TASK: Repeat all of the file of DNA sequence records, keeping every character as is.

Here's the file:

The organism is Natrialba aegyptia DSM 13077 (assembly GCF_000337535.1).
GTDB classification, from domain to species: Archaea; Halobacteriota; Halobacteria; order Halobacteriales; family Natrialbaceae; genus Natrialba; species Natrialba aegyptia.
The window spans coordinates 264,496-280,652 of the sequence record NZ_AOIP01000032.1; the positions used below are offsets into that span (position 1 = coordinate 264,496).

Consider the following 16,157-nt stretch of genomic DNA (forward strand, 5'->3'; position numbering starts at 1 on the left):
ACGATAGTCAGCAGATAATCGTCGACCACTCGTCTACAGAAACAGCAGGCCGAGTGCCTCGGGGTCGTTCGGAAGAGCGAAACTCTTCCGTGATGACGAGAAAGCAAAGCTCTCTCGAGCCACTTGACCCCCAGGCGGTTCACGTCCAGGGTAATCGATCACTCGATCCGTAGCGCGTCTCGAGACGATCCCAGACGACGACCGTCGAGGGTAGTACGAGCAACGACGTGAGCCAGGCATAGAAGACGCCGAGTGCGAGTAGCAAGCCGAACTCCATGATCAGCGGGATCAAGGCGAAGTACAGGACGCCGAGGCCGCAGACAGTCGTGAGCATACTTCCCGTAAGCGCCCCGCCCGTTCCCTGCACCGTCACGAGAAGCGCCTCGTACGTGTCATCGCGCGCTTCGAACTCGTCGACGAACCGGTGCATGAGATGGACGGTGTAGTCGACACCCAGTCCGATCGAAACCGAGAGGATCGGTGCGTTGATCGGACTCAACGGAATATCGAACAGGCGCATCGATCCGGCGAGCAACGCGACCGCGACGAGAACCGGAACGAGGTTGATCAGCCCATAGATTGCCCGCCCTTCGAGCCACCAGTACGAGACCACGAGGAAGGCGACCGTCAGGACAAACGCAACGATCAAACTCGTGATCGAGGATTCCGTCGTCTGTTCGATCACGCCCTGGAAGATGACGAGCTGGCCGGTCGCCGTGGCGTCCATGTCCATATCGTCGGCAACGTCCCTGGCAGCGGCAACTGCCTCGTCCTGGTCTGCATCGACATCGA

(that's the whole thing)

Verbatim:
The organism is Natrialba aegyptia DSM 13077 (assembly GCF_000337535.1).
GTDB classification, from domain to species: Archaea; Halobacteriota; Halobacteria; order Halobacteriales; family Natrialbaceae; genus Natrialba; species Natrialba aegyptia.
The window spans coordinates 264,496-280,652 of the sequence record NZ_AOIP01000032.1; the positions used below are offsets into that span (position 1 = coordinate 264,496).

Consider the following 16,157-nt stretch of genomic DNA (forward strand, 5'->3'; position numbering starts at 1 on the left):
ACGATAGTCAGCAGATAATCGTCGACCACTCGTCTACAGAAACAGCAGGCCGAGTGCCTCGGGGTCGTTCGGAAGAGCGAAACTCTTCCGTGATGACGAGAAAGCAAAGCTCTCTCGAGCCACTTGACCCCCAGGCGGTTCACGTCCAGGGTAATCGATCACTCGATCCGTAGCGCGTCTCGAGACGATCCCAGACGACGACCGTCGAGGGTAGTACGAGCAACGACGTGAGCCAGGCATAGAAGACGCCGAGTGCGAGTAGCAAGCCGAACTCCATGATCAGCGGGATCAAGGCGAAGTACAGGACGCCGAGGCCGCAGACAGTCGTGAGCATACTTCCCGTAAGCGCCCCGCCCGTTCCCTGCACCGTCACGAGAAGCGCCTCGTACGTGTCATCGCGCGCTTCGAACTCGTCGACGAACCGGTGCATGAGATGGACGGTGTAGTCGACACCCAGTCCGATCGAAACCGAGAGGATCGGTGCGTTGATCGGACTCAACGGAATATCGAACAGGCGCATCGATCCGGCGAGCAACGCGACCGCGACGAGAACCGGAACGAGGTTGATCAGCCCATAGATTGCCCGCCCTTCGAGCCACCAGTACGAGACCACGAGGAAGGCGACCGTCAGGACAAACGCAACGATCAAACTCGTGATCGAGGATTCCGTCGTCTGTTCGATCACGCCCTGGAAGATGACGAGCTGGCCGGTCGCCGTGGCGTCCATGTCCATATCGTCGGCAACGTCCCTGGCAGCGGCAACTGCCTCGTCCTGGTCTGCATCGACATCGA